Intern Spotlight: Lindsey Watson
MARCH 3, 2017
A New Appreciation
APPE Student Rotation, July 2016
by Lindsey Watson, 2017 PharmD Candidate
Lipscomb University College of Pharmacy
Before pursuing a career in pharmacy, I was a teacher during the time that a new evaluation process was being implemented, payment scales were changing, and new Common Core Standards were being introduced. The teaching profession was undergoing a considerable amount of change. Rather than get involved with the Tennessee Education Association and try to make a difference, I “gave up” on that career. Once I began pharmacy school, I saw there were several similarities between health professions and the teaching profession – new rating scales and payment based on outcomes. I knew that I could not “give up” on my pharmacy profession too. I decided to get involved in our association.
|“Have you ever thought about the planning involved in hosting and organizing a meeting? …It is a monumental undertaking, and yet they do it twice a year!”|
CMS. MAC. AWP. PBMs. CSMD. TPREF. TPRN. PharmPAC. As I think back to my first TPA meeting during my P1 year, alphabet soup comes to mind. There was a great deal to learn about pharmacy in general, as well as what TPA does and the legislative process. Having just attended my third summer meeting, I can still say that there is much to learn about pharmacy, but at least I now know the acronyms. And, after this rotation, I also know more about what TPA does.
Have you ever thought about the planning involved in hosting and organizing a meeting? This July, I was able to see some of the work that goes into organizing the summer meeting. The staff has to think about CE topics to cover, find speakers, write speaker bios, gather nominations and decide on award recipients, write award winner bios, order awards, write scripts for the sessions, organize exhibitors, find sponsors for different events, design and print brochures, and organize member registration. That list does not even include the planning that goes into social activities and what food is served, nor does it include organizing the technology for the event (I would have shown up without the projectors, and then the speakers would have been very upset!). Needless to say, it is a monumental undertaking, and yet they do it twice a year! I can only imagine what February must be like, when TPA has the winter meeting and the legislative session is underway.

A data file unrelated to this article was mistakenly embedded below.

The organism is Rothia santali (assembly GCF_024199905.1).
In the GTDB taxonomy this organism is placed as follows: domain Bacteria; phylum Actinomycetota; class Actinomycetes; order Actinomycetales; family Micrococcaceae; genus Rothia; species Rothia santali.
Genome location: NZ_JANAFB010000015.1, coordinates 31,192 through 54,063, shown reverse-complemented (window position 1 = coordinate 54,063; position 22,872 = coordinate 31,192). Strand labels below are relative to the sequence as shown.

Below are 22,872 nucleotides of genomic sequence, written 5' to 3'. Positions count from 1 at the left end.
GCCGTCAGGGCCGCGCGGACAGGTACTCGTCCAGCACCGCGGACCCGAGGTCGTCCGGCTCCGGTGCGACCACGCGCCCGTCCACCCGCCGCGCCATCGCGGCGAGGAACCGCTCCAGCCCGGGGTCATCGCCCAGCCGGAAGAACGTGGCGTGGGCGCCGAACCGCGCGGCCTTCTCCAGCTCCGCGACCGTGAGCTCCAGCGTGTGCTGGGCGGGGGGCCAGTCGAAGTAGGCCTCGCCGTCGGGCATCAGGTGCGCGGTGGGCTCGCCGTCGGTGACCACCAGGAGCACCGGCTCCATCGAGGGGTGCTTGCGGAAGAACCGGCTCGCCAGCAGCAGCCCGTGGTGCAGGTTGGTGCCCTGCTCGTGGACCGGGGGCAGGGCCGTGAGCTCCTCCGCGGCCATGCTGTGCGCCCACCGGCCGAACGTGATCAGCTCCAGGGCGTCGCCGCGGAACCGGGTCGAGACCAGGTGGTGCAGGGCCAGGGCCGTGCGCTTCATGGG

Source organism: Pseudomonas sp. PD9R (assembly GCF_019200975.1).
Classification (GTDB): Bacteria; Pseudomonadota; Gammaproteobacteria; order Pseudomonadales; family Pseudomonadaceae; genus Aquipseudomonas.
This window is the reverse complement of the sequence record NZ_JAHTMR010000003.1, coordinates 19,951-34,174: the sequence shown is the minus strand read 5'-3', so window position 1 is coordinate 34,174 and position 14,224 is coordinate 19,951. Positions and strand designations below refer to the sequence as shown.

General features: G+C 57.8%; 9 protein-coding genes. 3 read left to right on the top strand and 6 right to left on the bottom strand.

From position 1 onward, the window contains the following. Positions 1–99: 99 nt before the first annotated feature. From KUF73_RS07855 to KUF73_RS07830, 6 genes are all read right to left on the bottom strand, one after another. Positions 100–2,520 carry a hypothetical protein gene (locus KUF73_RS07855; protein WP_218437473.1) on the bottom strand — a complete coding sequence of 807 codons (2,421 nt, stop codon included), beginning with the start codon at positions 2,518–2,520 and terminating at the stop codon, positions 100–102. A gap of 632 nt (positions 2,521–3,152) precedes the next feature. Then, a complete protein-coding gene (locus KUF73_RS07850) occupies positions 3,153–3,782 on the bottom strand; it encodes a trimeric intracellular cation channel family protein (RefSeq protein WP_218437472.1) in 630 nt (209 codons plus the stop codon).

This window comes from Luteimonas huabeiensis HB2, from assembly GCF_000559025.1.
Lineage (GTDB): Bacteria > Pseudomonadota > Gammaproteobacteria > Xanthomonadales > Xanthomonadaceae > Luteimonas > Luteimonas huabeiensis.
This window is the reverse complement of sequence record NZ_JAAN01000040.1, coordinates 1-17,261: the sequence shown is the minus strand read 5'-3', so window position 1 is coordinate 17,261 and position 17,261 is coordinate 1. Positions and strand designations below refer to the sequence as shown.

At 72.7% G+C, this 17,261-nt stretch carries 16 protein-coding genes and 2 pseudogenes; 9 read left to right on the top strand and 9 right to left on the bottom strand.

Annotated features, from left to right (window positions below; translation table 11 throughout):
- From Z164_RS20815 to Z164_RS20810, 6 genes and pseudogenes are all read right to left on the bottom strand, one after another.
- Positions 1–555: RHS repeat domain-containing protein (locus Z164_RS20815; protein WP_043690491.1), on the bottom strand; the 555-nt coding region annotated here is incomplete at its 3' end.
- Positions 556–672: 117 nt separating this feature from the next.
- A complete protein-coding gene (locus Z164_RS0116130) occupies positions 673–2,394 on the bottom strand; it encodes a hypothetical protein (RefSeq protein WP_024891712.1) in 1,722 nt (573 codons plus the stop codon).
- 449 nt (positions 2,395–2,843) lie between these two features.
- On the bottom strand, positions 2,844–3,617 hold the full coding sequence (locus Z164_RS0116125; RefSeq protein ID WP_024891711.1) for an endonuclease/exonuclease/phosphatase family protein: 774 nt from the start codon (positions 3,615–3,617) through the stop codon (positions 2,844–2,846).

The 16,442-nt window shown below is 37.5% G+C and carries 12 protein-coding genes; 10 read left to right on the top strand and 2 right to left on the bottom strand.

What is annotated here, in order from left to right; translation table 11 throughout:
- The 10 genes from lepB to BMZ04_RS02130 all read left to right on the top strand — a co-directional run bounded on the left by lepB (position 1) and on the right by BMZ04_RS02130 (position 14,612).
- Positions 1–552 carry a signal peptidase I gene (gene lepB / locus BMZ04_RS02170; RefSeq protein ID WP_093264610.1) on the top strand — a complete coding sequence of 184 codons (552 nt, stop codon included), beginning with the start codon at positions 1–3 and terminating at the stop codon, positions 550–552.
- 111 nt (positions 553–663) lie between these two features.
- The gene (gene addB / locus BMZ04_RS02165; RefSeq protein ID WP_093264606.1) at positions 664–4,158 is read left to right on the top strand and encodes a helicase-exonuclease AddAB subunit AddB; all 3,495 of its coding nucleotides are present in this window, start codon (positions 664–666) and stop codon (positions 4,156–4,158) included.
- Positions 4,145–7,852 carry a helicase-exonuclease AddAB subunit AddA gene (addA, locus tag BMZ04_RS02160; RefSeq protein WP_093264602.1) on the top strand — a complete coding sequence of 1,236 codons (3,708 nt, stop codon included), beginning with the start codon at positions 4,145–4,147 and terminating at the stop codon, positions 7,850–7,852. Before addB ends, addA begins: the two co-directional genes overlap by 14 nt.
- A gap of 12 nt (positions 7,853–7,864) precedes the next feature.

|Even in July, TPA was working with legislators to answer questions, develop ideas, and promote the profession of pharmacy.|
Since the legislature was not currently in session, I did not get to experience the hustle and bustle involved with committee meetings or votes on important bills. However, that does not mean that TPA was not thinking about legislation or meeting with Senators and Representatives. They were still working with legislators to answer questions, develop ideas for bills, and promote the profession of pharmacy. Dr. Micah Cost and Dr. Lucy Adkins attend the Board of Pharmacy meetings to ensure that you, the valued members of TPA, are kept abreast of any decisions made by the Board. They, and the rest of the staff, are dedicated to our profession and are passionate about their work. After spending a month at TPA, I have a new appreciation for the staff and the efforts they make on behalf of our profession.